Richard Edert and his wife saw an attractive offer on the website of Metro PCS. But when they went to the store, a representative told them the offer didn’t exist. Can our advocates fix it?
I have a problem with Metro PCS. My wife and I were shopping for new cell phone service. We saw promotions for two months of “free” unlimited data, a “free” phone and $30-a-month service.
But when we went to the Metro PCS store, a salesman said the two-month offer didn’t exist.
We also asked about getting a “free” phone. We were aware that Metro PCS previously offered the model of phone we purchased to new customers based on our previous visits to other Metro PCS stores. The salesman also said that promotion no longer exists but that he could reduce the cost by $30.
Finally, I asked about the $30 monthly plan that other Metro PCS stores offered. The salesman said that plan no longer existed and it would be $38 per month. When we said we would think about it, he ran into the back room “to talk to his manager.” He then came out and said he could offer us a $32 plan. After all of the other misinformation, I have doubts about there not being a $30 plan any longer. Two dollars a month isn’t a lot of money, but we don’t want to be cheated and pay more than we have to.
We wound up taking service with Metro PCS anyway.
Since we are senior citizens approaching 70 years old, we try to be careful with our money. It seems like Metro PCS was trying to take advantage of us because of our age and lack of sophistication regarding cell phones. There just seems to be too many inconsistencies with Metro PCS, and although we might be old, we aren’t going to allow them to lie to us or cheat us. Can you help? — Richard Edert, Plantation, Fla.
After all that nonsense, you still went with that Metro PCS special? I would run for the hills if a business tried that bait-and-switch on me.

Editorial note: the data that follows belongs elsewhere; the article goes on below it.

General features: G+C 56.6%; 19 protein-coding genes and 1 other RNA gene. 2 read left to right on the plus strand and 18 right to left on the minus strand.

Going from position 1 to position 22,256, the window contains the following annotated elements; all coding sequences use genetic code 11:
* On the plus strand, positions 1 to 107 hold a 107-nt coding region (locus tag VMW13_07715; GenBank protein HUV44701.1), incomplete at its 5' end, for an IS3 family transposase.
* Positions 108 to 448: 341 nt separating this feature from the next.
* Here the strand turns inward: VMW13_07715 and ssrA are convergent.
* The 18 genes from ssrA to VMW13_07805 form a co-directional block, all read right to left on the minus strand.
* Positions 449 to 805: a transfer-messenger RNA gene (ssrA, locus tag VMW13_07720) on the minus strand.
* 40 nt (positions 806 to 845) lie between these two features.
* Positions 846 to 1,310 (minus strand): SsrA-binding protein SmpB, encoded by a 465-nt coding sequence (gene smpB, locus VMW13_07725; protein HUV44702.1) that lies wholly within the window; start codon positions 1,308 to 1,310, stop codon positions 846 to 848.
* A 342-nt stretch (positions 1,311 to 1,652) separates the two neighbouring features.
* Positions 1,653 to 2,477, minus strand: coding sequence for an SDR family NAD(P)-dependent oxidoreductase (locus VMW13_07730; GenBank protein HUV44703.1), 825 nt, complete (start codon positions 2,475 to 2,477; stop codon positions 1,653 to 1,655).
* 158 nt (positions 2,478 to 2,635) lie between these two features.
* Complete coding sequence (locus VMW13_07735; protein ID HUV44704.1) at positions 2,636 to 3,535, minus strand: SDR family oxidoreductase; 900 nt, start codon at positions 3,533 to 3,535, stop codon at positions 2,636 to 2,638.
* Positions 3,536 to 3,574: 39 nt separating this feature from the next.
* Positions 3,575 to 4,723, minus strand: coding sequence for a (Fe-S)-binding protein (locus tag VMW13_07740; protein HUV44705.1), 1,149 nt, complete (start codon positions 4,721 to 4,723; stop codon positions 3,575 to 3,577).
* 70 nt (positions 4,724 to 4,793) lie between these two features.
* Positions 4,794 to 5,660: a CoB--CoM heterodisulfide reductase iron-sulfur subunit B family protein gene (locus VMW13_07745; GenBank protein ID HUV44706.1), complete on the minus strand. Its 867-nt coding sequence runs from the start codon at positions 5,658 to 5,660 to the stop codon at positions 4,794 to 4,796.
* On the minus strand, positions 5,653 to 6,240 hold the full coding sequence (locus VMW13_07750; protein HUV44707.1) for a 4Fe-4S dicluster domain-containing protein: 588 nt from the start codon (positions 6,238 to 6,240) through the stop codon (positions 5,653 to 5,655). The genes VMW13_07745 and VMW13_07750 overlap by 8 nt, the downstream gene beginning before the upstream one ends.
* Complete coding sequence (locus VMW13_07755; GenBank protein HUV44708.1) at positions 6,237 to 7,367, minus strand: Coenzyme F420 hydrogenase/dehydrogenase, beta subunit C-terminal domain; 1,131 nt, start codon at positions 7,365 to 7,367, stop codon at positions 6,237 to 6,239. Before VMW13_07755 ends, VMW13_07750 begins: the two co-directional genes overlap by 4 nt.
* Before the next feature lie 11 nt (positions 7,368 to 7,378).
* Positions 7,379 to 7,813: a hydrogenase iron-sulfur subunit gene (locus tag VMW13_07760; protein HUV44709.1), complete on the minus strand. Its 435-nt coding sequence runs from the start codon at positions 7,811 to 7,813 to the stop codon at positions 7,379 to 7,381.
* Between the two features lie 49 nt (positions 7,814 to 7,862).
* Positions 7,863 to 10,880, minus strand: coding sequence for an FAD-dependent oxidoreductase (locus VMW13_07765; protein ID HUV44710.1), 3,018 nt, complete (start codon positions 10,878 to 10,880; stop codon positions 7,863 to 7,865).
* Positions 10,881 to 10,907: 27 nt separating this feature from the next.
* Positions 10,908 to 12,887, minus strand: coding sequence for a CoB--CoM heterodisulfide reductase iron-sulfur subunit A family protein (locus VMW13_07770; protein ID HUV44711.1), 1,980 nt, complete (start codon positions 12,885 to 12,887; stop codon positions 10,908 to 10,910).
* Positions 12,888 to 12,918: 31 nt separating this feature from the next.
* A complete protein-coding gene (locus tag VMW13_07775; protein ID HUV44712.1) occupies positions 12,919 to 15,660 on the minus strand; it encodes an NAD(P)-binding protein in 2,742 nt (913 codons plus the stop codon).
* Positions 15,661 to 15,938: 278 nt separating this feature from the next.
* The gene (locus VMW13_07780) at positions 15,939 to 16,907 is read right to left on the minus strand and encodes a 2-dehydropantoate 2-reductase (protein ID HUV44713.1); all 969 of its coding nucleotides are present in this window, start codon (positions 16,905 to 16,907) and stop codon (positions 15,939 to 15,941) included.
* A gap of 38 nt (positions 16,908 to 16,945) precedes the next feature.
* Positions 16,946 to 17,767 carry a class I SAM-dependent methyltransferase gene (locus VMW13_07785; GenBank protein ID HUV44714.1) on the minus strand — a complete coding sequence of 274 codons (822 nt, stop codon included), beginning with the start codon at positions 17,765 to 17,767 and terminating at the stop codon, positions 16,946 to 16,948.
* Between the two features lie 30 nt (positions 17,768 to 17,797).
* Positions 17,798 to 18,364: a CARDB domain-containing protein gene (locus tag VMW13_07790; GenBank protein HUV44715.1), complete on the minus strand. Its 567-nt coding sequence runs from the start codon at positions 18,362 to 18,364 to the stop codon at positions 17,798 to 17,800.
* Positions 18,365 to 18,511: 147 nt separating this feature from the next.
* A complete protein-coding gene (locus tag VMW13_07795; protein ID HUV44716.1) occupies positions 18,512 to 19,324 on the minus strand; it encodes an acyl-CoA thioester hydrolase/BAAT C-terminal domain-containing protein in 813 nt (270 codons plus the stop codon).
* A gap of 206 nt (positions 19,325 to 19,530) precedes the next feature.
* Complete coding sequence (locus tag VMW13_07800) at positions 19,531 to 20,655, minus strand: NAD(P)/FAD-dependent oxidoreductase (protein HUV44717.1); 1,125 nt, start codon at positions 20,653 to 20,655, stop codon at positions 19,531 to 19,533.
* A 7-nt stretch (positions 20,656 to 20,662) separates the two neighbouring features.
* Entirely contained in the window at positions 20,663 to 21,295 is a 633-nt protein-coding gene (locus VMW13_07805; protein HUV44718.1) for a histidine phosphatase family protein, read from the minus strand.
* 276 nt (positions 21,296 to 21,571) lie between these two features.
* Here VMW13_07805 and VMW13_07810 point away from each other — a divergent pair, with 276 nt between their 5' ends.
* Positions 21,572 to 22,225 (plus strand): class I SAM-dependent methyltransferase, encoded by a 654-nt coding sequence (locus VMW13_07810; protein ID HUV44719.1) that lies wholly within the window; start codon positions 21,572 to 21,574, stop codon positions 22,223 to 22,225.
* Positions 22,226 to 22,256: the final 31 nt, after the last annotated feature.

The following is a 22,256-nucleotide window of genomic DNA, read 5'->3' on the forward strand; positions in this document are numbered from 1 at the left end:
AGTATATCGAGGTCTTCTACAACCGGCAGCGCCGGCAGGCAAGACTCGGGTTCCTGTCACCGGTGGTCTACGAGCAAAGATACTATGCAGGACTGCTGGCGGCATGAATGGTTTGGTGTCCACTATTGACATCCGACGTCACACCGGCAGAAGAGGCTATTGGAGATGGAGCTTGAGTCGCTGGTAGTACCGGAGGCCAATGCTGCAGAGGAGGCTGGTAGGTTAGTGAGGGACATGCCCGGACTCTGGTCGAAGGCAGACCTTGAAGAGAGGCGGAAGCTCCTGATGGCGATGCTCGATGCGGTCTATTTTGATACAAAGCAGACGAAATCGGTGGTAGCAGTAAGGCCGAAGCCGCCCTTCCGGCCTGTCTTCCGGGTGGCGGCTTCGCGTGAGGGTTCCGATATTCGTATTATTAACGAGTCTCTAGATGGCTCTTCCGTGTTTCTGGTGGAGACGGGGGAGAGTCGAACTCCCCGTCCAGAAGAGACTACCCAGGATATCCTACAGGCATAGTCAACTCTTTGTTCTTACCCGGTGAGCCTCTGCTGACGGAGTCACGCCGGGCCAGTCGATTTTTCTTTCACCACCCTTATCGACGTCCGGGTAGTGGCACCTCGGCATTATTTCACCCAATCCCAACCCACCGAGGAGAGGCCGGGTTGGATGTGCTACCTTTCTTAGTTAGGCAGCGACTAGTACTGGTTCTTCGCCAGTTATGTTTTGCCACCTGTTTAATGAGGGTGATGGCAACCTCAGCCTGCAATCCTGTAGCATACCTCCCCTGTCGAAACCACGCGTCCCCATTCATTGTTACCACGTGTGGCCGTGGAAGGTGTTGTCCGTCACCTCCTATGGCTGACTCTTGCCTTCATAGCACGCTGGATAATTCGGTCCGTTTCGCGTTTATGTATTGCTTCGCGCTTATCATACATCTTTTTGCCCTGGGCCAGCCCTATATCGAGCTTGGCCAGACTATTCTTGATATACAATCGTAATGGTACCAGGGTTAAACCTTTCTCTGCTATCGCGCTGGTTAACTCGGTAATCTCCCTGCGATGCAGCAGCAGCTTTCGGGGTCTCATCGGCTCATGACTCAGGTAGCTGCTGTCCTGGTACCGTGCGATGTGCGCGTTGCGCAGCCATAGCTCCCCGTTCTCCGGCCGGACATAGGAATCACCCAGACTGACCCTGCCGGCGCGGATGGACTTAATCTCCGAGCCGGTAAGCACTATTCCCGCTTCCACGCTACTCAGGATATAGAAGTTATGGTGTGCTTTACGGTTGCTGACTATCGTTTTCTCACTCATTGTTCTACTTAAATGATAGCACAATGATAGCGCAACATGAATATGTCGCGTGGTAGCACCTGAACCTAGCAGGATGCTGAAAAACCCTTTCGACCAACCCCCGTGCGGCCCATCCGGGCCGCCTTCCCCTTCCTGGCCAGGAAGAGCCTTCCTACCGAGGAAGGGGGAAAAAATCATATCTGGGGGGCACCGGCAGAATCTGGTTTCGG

So the first thing I’d tell you, in case it isn’t plainly obvious, is: If the offer on the site doesn’t match the one at the store, don’t walk away — run!
Don’t try to negotiate a discount after your purchase. Even if you can, a company that does something like this is probably not shooting straight. It’ll eventually getcha with a fee, surcharge, or an unexpected rate increase.
Also, you should note that some offers have significant restrictions. Often, they’re only valid online or for a limited time. Be sure you read all the fine print. Oh, I know, I’m repeating myself. Sorry!
If the Metro PCS special offer isn’t valid, appeal
Remember, there are levels of appeal at any business. You could have spoken with a supervisor or even called someone at Metro PCS before signing on the dotted line. I list the names, numbers and email addresses of the Metro PCS executives right here.
Instead of trying to unpack the levels of alleged deception, my advocacy team recommended that you send a note to a Metro PCS executive. And that’s what you did. You sent an email to the CEO, which yielded an almost immediate response.
“They took care of the problem,” you reported. “They gave me the $30 plan, and they offered me a $90 credit — more than I expected.”
I’m happy Metro PCS came through but also troubled that an offer made on its site wasn’t honored by a store. If I haven’t already said so, remember to read that fine print the next time!